Remember that it was the devil that knew Jesus’ true identity and mission. That is why it wanted to scuttle the game plan by getting Jesus to make a false or premature move. What would have happened had Jesus accepted the devil’s dare to jump from the pinnacle of the Temple? He would probably have died. Even if he had risen again then, it would have passed off as an eerie miracle and would have defeated his salvific mission. After most of his miracles Jesus would warn people not to speak of them. But the devil was constantly cajoling Jesus by calling him the Son of God. It was a cat and mouse game all the way to Calvary. There too the temptation was “If you are the Son of God come down from the cross”. It was the devil’s last desperate gamble to stop Jesus from dying. Here too Jesus resorted to scripture crying aloud “Eli, Eli, lama sabachthani”, a quote from psalm 22.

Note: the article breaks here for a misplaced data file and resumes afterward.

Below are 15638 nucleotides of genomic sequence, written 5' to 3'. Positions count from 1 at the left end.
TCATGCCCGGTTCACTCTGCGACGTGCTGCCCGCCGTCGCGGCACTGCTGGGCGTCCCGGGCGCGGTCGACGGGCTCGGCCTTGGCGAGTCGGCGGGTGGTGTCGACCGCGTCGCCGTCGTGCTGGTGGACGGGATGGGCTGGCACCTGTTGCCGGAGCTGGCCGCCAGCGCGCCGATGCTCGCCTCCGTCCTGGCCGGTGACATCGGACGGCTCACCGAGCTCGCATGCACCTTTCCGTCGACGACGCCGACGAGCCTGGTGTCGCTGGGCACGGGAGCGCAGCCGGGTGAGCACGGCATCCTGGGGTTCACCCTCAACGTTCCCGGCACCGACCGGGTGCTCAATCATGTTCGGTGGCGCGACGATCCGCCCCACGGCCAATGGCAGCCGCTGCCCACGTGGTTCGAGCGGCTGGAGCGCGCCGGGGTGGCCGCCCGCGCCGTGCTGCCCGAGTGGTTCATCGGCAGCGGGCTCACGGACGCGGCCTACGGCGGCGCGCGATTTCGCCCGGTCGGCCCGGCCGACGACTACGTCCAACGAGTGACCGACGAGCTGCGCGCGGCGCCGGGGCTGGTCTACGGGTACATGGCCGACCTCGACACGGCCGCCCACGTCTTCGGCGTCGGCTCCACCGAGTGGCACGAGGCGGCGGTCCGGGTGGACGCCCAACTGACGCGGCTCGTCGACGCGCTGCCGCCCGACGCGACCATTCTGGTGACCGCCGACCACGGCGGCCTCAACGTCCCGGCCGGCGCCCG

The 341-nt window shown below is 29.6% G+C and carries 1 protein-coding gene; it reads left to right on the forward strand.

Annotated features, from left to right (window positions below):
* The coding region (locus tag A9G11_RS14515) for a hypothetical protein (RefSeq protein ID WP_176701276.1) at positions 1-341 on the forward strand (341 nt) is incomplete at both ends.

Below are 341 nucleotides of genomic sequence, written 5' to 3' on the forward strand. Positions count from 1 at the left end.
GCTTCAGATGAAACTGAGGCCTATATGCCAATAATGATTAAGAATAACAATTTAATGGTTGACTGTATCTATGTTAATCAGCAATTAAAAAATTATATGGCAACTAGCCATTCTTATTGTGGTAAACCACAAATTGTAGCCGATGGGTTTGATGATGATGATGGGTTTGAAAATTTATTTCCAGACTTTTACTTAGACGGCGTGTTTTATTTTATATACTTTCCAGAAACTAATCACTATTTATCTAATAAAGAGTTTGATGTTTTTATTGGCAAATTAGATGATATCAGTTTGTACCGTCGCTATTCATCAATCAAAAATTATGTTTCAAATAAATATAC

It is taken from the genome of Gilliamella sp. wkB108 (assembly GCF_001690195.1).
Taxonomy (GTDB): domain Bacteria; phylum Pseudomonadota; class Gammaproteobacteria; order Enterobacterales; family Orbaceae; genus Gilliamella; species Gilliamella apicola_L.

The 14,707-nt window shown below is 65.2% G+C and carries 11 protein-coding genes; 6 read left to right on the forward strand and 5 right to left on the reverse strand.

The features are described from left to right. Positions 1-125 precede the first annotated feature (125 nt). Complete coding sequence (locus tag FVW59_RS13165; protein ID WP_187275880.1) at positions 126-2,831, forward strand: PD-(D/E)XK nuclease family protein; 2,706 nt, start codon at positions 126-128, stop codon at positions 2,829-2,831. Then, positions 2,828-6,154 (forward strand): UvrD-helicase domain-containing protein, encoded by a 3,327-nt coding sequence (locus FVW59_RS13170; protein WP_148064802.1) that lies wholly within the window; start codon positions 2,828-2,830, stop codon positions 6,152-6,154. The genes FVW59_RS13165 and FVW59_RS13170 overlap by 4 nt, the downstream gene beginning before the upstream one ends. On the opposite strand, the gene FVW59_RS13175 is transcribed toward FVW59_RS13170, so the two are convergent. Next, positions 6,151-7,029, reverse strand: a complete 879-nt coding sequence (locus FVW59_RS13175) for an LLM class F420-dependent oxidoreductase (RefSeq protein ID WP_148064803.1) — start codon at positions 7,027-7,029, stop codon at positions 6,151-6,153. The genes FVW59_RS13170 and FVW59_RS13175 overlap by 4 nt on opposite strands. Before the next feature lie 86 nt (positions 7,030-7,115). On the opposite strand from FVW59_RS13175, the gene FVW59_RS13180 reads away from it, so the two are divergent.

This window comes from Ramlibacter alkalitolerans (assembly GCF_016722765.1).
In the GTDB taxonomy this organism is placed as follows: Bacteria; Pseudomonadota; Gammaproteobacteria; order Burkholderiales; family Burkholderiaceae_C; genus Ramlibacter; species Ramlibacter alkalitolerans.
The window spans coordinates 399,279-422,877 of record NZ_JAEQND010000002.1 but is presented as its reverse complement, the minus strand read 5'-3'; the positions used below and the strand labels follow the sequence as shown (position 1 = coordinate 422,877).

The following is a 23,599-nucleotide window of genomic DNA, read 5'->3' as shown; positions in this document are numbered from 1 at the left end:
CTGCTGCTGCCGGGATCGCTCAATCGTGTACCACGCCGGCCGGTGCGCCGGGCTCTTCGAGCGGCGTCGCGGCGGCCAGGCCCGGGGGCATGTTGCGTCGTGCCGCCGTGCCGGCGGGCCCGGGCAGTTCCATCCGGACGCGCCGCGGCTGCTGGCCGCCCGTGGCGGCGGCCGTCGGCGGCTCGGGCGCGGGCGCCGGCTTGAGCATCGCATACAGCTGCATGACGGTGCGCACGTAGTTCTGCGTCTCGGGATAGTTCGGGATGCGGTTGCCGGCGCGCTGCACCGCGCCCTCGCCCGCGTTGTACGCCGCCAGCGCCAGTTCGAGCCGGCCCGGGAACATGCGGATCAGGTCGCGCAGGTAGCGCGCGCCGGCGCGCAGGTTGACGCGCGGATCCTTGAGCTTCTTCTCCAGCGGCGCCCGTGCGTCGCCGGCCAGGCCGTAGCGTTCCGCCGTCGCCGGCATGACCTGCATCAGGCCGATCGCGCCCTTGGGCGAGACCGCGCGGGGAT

In the light of the above I would rather learn from the example of Jesus himself. That is why I would wholly endorse Cardinal Gracias’ exhortation. It is better to be safe than sorry. As the adage goes – God helps those who help themselves.


We would also do well to recall that the official Catechism of the Catholic Church says that the sin of Presumption is when one “presumes upon God’s almighty power or mercy … and glory without merit” (CCC 2092). So let us not presume anything or take God’s mercy for granted. In the onslaught of the Corona Virus I choose to be a Touch Me Not. I’d rather be like Tilly, not silly.


* The writer has written several books and articles on the Christian faith.


MARCH 2020